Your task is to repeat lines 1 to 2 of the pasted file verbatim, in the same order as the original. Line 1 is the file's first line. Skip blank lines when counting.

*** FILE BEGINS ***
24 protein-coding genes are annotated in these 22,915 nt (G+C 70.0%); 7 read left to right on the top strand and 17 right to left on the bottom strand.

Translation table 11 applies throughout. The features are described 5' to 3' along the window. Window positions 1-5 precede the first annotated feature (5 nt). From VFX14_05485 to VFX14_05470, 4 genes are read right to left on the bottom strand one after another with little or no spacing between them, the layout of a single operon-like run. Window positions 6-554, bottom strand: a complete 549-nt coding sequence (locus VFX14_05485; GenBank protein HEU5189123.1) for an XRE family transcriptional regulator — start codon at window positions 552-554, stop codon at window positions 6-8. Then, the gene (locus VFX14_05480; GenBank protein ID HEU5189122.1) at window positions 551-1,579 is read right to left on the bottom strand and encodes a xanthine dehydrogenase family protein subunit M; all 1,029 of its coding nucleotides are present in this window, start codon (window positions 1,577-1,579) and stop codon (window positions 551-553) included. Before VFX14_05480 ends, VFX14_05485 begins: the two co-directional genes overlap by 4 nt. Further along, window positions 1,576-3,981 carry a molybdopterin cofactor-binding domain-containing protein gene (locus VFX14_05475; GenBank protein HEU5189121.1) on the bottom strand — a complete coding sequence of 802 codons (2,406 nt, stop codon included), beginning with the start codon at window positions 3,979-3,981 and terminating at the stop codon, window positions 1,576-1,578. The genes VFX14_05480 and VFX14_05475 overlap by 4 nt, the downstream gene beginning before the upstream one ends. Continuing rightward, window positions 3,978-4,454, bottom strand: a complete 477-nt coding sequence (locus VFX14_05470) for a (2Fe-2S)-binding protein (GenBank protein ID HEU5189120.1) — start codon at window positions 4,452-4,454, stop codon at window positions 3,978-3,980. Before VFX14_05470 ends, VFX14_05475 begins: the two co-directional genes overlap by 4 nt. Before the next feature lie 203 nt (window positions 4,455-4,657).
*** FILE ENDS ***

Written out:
24 protein-coding genes are annotated in these 22,915 nt (G+C 70.0%); 7 read left to right on the top strand and 17 right to left on the bottom strand.

Translation table 11 applies throughout. The features are described 5' to 3' along the window. Window positions 1-5 precede the first annotated feature (5 nt). From VFX14_05485 to VFX14_05470, 4 genes are read right to left on the bottom strand one after another with little or no spacing between them, the layout of a single operon-like run. Window positions 6-554, bottom strand: a complete 549-nt coding sequence (locus VFX14_05485; GenBank protein HEU5189123.1) for an XRE family transcriptional regulator — start codon at window positions 552-554, stop codon at window positions 6-8. Then, the gene (locus VFX14_05480; GenBank protein ID HEU5189122.1) at window positions 551-1,579 is read right to left on the bottom strand and encodes a xanthine dehydrogenase family protein subunit M; all 1,029 of its coding nucleotides are present in this window, start codon (window positions 1,577-1,579) and stop codon (window positions 551-553) included. Before VFX14_05480 ends, VFX14_05485 begins: the two co-directional genes overlap by 4 nt. Further along, window positions 1,576-3,981 carry a molybdopterin cofactor-binding domain-containing protein gene (locus VFX14_05475; GenBank protein HEU5189121.1) on the bottom strand — a complete coding sequence of 802 codons (2,406 nt, stop codon included), beginning with the start codon at window positions 3,979-3,981 and terminating at the stop codon, window positions 1,576-1,578. The genes VFX14_05480 and VFX14_05475 overlap by 4 nt, the downstream gene beginning before the upstream one ends. Continuing rightward, window positions 3,978-4,454, bottom strand: a complete 477-nt coding sequence (locus VFX14_05470) for a (2Fe-2S)-binding protein (GenBank protein ID HEU5189120.1) — start codon at window positions 4,452-4,454, stop codon at window positions 3,978-3,980. Before VFX14_05470 ends, VFX14_05475 begins: the two co-directional genes overlap by 4 nt. Before the next feature lie 203 nt (window positions 4,455-4,657).